Saturday, April 14, 2012

Chief Pontiac's End of the Siege of Fort Detroit


We have seen that after the battle of Bloody Ridge many tribes that had before been afraid to take up the hatchet against the English, presented themselves at the camp of Pontiac, eager for a share in the victory at Detroit, which they thought would follow.
Yet that English stronghold, that log palisade, was a prize out of reach of the chief and his warriors. The Indians kept close watch. If a head appeared at a loophole, bang went an Indian's gun. If a point was left unguarded, there was the torch applied. Fire arrows whizzed over the rampart in the darkness, only to burn themselves out in the broad roadway between the wall and the buildings. Again and again hundreds of painted warriors danced about the fort yelling as if Detroit, like Jericho, might be taken with shouting. Their spent bullets pelted the old fort like harmless hail. They tried to rush upon the gate, but the fusilade from the block house and the fire-belching cannon of the British drove them back helter-skelter.
Late in September an incident occurred which increased the Indians' awe of the British. A scout brought word to Pontiac that a dispatch boat with a large store of provisions was on her way to the fort. As there were only twelve men aboard, her capture seemed an easy matter.
The Indians planned a midnight attack. Three hundred of them drifted down the river in their light birch] canoes. The night was so dark and they came so noiselessly that the watching English did not know of their approach until they were within gunshot of the boat.
A cannon was fired, but its shot and shell went over the heads of the Indians and plowed up the black water beyond. The canoes were all about the ship and the savages, with knives in their teeth, were climbing up its sides. The crew fired once. One or two Indians fell back into the water; the rest came on. As they climbed nearer, the British charged them with bayonets, and hacked them with hatchets and knives. But where one man was driven back a dozen gained the deck.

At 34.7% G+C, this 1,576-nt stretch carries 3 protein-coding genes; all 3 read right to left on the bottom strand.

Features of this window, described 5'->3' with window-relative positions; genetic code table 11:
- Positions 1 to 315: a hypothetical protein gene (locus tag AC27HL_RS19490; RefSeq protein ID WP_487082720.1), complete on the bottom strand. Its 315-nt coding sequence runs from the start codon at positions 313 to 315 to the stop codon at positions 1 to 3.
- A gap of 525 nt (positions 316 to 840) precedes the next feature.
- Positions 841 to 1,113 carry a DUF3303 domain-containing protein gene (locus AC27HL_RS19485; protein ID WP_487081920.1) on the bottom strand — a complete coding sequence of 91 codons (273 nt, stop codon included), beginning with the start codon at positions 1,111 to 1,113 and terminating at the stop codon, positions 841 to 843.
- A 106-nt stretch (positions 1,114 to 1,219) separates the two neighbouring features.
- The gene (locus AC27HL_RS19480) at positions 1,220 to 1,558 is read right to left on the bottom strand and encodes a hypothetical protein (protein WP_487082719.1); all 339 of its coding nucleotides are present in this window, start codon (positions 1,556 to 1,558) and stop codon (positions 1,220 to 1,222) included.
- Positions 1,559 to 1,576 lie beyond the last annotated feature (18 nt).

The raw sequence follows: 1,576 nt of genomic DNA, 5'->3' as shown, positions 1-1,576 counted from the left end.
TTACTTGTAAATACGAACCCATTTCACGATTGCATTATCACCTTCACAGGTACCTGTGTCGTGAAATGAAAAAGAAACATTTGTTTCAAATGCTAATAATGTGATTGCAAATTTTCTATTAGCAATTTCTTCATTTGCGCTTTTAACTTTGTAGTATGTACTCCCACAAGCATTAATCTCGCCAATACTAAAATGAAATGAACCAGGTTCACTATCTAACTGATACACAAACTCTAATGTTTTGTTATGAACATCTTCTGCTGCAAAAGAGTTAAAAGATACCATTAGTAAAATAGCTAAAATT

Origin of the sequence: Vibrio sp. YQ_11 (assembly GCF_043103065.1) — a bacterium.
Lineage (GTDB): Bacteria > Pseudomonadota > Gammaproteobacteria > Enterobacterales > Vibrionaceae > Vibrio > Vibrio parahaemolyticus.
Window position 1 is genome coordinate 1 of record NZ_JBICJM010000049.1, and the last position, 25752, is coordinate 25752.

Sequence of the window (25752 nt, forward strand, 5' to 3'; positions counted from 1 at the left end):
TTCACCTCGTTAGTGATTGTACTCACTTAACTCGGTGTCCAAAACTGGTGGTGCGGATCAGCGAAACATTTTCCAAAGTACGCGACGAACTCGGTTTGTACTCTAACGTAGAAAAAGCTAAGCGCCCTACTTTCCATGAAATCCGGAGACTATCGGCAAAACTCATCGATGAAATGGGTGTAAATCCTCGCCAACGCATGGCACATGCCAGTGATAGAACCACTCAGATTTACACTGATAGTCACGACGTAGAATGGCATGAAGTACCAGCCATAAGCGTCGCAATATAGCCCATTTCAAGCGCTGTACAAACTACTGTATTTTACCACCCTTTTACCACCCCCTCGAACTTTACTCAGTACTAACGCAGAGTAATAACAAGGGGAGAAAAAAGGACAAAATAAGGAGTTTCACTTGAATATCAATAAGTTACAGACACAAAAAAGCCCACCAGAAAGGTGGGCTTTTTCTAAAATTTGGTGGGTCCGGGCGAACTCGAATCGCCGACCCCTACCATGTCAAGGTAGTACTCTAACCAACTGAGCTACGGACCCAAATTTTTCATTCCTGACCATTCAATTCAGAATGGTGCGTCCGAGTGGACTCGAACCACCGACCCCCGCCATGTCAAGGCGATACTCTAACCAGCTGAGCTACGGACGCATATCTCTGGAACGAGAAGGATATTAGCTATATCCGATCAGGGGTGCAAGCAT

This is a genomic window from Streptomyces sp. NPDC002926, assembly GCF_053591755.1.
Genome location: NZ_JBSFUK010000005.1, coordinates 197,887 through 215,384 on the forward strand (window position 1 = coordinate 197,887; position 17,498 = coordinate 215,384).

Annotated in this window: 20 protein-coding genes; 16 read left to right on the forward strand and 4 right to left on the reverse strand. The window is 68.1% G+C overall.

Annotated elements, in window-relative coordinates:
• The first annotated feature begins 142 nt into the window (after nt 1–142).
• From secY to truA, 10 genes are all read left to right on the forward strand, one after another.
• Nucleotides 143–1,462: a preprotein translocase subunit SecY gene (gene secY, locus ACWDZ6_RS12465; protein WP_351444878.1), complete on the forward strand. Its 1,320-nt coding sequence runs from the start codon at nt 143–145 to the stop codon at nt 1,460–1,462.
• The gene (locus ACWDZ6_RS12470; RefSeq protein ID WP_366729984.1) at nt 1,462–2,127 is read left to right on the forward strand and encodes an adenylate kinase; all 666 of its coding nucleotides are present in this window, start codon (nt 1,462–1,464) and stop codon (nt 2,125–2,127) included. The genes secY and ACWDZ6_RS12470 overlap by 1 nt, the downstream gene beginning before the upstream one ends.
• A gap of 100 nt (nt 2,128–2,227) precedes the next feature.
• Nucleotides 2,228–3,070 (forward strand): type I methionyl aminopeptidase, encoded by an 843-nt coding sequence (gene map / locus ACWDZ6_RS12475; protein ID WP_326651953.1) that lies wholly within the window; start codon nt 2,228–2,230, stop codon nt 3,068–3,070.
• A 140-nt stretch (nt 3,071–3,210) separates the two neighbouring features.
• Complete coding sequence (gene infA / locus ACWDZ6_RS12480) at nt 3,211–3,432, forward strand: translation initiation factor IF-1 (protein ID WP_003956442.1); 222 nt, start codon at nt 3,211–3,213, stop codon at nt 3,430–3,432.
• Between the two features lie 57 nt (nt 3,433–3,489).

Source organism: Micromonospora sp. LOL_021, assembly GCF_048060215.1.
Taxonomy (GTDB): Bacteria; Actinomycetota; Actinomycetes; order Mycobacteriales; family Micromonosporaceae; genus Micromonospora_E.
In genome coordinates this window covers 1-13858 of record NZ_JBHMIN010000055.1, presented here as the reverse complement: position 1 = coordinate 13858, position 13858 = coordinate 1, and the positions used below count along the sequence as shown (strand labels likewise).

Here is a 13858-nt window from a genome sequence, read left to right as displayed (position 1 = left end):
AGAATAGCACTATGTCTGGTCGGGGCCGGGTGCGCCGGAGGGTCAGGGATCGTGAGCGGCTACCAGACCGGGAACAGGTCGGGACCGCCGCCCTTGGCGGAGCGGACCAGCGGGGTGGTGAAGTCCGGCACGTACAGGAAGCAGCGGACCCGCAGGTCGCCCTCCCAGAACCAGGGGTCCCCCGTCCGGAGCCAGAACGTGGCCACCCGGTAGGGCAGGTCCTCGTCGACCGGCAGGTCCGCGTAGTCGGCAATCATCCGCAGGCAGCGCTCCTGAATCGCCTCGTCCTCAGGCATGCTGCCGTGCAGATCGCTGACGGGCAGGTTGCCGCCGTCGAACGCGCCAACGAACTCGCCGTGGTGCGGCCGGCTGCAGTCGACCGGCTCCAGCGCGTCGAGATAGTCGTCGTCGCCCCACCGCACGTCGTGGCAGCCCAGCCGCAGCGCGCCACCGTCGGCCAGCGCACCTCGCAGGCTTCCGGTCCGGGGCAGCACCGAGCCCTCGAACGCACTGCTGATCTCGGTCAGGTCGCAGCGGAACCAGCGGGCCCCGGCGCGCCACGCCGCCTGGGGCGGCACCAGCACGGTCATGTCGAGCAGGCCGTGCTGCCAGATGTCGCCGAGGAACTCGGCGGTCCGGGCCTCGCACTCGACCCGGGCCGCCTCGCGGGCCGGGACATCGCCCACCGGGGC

The little crew defended themselves desperately; they were surrounded by brandished tomahawks; their captain had fallen; more than half their number were cut down. The Indians were raising their shout of triumph. Then the order of Jacobs, the mate, rang out: "Blow up the ship!" he said. One Indian understood and gave the alarm to his fellows. With one accord they threw down hatchets and knives and leaped into the river. They made haste to reach the shore and left six bloodstained British sailors to take their boat in triumph to Detroit.
As autumn advanced the Indians grew weary of the long siege. The prospect of winter with no food, the continued resistance of the British, and the report that a large force of armed men was coming to relieve Detroit, discouraged them.
One tribe after another sent delegations to Major Gladwin to sue for peace. They told smooth stories.
 They had always loved the English, but Pontiac had compelled them to go to war. Now they were sorry they had obeyed him and longed to be at peace with their English brothers.
Gladwin understood their deceit, but as he was in need of winter supplies, readily granted them a truce. The various tribes broke up their camps and separated for the long winter hunt.
Pontiac and his Ottawas still held their ground without flinching. "Surely," thought the proud-hearted chief, "our French father will send us help before long."
One day, near the close of October, a messenger did come from the French. The letter he brought was from M. Neyon, the commandant of Fort Chartres, in the Illinois country. Pontiac had written to him asking for aid. What had he answered? He had told the truth. He had told Pontiac that the French in America were now the subjects of the English king, and so could not fight against his people.
When the great chief heard this he did not put on his war paint and lead his warriors against the defenseless French who had so long dealt falsely with him. He sat alone for a long time, thinking. The next day he sent a letter to Major Gladwin saying that he was now ready to bury the hatchet, and begging the English to forget the past.
Major Gladwin thought that the French were more to blame than the Indians in the war, and was willing to be at peace with his red neighbors. So he sent Pontiac a] favorable reply. A few days later the stern-faced chief turned his back on Detroit, and began his march to the Maumee River, followed by his faithful braves.